The Moon & Antarctica
|The Moon & Antarctica|
|Studio album by Modest Mouse|
|Released||June 13, 2000
March 9, 2004 (CD reissue)
April 13, 2010 (vinyl reissue)
August 10, 2010 (CD reissue)
April 27, 2015 (European Music On Vinyl reissues)
|Recorded||July–November 1999 at Clava Studios in Chicago, Illinois|
|Genre||Indie rock, experimental rock, punk rock|
Simon Askew (2004 reissue)
|Modest Mouse chronology|
Promo cover (2000)
Reissue cover (2004)
The Moon & Antarctica is the third full-length album by American rock band Modest Mouse, first released by Epic Records on June 13, 2000. The album was the band's first release on a major label and was released on both compact disc and vinyl LP. It has since been reissued twice on CD and vinyl. The album peaked at number 120 on the U.S. Billboard 200 albums chart.
The album was acclaimed and praised by fans and critics alike both for its in-depth discussion of dense subject matter and frontman Isaac Brock's clever and introspective lyrics. The album was also hailed for being an expansion of the band's unique sound. This was due both to the band's new major label budget and tools as well as the production of Brian Deck. The title of the album is taken from the opening scene of Blade Runner, where the main character is reading a newspaper, headlined: "Farming the Oceans, the Moon and Antarctica."
The album was the band's first released by a major record label, being issued on Epic Records. Despite the fans' common concern that the switch to a major record label would change the band's unique sound, Isaac Brock assured fans that this would not be the case, "I don't think the new album is at all overpolished or anything. We spent more time getting crazy sounds than making things sound polished."
The album was produced by Brian Deck, who first met the band on a concert in Detroit, "We ended up on a bill together at The Magic Stick in Detroit, and we got along really well, we hung out till the end of the night—and maybe consumed a fair amount of beer together.” says Deck. Deck and Brock fell out of touch shortly thereafter, but reconnected a few years later, when Brock invited Califone (which included several members of Deck's band Red Red Meat) to hit the road as Modest Mouse’s opening act.
The album was the first project to be recorded in Clava Studios in Chicago. When Modest Mouse band members arrived for the recording, the studio was not completely finished. Though Deck was mostly producing under Perishable Records at the time, and the studio was built mostly for Perishable projects, Deck had no problems producing under Epic Records. Despite being under a major label the band "remains largely self-managed and still drive themselves across the country on tour, "and Brock was fairly involved in the mixing process. Deck said of Brock's involvement that, "By the end of making the record, he was able to mastermind some cool maneuvers with plug-ins and Pro Tools. It wasn't so much that he was mixing, but he could look at a song, understand the musical event that he wanted to make happen, understand the tools at his disposal, relate it in a way that I could understand, and make it happen pretty quickly."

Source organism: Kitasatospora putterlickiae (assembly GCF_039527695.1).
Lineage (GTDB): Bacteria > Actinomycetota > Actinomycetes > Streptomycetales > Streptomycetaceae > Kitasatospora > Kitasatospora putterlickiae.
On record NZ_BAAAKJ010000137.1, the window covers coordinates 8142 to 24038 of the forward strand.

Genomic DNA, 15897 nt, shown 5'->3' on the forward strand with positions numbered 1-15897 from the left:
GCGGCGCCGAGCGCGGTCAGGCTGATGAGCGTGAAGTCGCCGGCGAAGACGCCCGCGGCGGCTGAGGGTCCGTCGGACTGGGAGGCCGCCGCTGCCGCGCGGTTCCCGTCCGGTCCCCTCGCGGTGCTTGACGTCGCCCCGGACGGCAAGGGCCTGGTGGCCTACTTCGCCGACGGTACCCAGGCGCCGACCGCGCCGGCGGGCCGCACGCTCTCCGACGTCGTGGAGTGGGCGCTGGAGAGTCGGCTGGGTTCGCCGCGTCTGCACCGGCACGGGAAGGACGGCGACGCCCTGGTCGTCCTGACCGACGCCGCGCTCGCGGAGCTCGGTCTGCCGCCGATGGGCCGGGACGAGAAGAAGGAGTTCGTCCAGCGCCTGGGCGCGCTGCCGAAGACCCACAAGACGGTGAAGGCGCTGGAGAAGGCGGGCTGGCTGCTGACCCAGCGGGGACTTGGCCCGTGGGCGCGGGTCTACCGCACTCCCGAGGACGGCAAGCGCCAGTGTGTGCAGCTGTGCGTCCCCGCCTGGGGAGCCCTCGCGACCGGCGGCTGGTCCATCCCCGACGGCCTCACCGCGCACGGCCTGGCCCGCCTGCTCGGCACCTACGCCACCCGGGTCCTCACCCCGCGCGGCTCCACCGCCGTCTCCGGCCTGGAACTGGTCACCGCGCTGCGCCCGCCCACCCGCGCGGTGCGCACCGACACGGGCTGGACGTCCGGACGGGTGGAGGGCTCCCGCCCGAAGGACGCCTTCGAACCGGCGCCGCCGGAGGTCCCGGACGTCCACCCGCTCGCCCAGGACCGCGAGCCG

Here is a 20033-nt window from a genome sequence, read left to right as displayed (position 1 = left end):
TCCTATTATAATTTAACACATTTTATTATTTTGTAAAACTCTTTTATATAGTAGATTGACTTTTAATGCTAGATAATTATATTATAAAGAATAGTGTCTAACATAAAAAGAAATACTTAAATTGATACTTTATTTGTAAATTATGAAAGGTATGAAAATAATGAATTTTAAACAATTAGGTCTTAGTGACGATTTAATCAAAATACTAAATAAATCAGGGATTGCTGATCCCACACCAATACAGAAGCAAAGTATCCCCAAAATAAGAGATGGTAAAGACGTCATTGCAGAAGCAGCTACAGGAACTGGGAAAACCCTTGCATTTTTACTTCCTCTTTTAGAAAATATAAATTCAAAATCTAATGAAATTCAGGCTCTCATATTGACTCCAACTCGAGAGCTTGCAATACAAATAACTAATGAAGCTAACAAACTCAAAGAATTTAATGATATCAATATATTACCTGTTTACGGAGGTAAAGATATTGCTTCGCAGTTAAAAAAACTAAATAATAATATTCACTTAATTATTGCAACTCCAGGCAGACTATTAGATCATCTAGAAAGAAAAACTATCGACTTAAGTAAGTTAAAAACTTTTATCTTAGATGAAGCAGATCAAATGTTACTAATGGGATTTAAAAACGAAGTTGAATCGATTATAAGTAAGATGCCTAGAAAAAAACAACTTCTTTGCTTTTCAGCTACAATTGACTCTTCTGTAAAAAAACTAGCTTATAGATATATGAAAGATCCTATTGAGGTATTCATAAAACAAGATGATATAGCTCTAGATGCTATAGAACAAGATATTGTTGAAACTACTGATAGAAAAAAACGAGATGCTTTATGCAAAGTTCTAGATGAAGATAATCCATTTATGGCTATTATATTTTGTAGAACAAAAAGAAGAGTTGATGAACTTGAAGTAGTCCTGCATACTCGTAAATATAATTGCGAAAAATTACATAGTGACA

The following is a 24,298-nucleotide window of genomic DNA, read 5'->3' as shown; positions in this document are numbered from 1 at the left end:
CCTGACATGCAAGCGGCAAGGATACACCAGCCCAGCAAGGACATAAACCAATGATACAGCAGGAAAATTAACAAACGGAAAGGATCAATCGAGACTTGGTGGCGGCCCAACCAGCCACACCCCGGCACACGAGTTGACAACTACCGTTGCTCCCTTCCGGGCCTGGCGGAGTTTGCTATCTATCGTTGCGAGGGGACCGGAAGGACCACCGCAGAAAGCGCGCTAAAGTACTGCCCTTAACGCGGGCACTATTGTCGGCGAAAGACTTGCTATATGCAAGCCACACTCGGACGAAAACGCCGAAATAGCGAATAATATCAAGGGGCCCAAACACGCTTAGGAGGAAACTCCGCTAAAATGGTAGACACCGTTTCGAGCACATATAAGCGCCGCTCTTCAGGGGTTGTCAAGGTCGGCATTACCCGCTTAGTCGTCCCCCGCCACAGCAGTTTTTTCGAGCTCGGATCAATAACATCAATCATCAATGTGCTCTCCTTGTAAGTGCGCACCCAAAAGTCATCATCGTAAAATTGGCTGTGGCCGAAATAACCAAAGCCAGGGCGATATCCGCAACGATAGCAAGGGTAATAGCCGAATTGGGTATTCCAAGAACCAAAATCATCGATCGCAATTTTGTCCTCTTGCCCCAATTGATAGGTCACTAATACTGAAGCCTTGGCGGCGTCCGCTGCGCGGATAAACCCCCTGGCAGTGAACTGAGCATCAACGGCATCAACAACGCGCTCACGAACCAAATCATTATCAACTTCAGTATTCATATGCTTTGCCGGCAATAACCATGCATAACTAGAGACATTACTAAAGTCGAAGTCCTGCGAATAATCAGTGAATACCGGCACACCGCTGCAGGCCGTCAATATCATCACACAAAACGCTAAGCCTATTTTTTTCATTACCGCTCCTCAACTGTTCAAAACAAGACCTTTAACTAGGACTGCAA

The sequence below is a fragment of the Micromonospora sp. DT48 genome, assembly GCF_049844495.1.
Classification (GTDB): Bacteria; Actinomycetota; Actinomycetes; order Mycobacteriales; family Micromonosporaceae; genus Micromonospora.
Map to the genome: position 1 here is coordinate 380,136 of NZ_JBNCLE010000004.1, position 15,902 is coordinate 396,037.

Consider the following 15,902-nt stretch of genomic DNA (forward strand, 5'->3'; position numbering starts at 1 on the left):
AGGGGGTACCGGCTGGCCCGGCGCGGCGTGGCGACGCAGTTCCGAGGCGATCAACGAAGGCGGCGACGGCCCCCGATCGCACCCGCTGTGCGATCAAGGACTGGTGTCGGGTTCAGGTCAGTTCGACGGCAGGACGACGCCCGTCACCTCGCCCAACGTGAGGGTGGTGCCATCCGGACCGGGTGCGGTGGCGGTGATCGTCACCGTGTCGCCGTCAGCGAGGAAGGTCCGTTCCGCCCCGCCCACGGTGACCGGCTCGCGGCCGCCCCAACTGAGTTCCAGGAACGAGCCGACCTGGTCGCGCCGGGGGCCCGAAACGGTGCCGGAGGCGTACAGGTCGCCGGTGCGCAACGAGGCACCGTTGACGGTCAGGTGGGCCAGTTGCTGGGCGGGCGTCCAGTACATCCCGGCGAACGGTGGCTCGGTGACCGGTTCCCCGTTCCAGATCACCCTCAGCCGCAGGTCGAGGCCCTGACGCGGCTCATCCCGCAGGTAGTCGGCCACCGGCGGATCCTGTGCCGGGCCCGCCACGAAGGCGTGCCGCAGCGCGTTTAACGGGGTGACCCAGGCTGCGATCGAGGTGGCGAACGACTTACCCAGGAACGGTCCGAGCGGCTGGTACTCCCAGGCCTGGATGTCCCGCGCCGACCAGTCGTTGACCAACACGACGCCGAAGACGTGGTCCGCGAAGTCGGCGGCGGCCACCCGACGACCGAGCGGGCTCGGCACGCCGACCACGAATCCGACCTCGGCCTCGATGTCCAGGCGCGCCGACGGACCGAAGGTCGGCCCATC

In the middle of recording, Brock was attacked and got his jaw broken by a group of ruffians hanging out at a park across the street from where the band were staying in Chicago. "It laid him up in the hospital for a week," Deck says. "Then his jaw was wired shut for two or three months."
The recording for the album took 5 months, beginning in July 1999 and running until November 1999.
|The Austin Chronicle|||
|The Village Voice||A–|
Metacritic, which assigns a normalised rating out of 100 to reviews from mainstream critics, reported an average score of 82 based on 22 reviews, indicating "universal acclaim". Most reviews mention The Moon and Antarctica as a concept album that emphasizes space and the afterlife. Another common theme discussed in the reviews of the album was the question of whether or not the raw and edgy aspects of the band were diminished by the move to a major label, with reviews were differing on this point. Stephen Thompson of The A.V. Club described The Moon & Antarctica as the band's "weirdest record yet," while Heather Phares of AllMusic wrote that the more docile "moody" middle tracks "downplay the edgy rock that helped make them indie stars."
Nick Catucci of The Village Voice noted the album's more streamlined production, in contrast to the lo-fi quality of their previous work, but complimented the fact that "the studio scrubbing leaves no noticeable film; even the effects—like the spacey guitar that launches 'Gravity Rides Everything'—ring true." In his Consumer Guide column for the same publication, Robert Christgau wrote that Isaac Brock "may be every bit the ass he claims, but basically he seems chagrined that he was ever so inept or unlucky as to get caught up in this, as the saying goes, downward spiral. And unlike other rock pessimists we might name, he's so modest about it that he ends up with an uplifting representation of human life as damn shame." Melody Maker felt that the album was "beyond anything [the band has] ever achieved".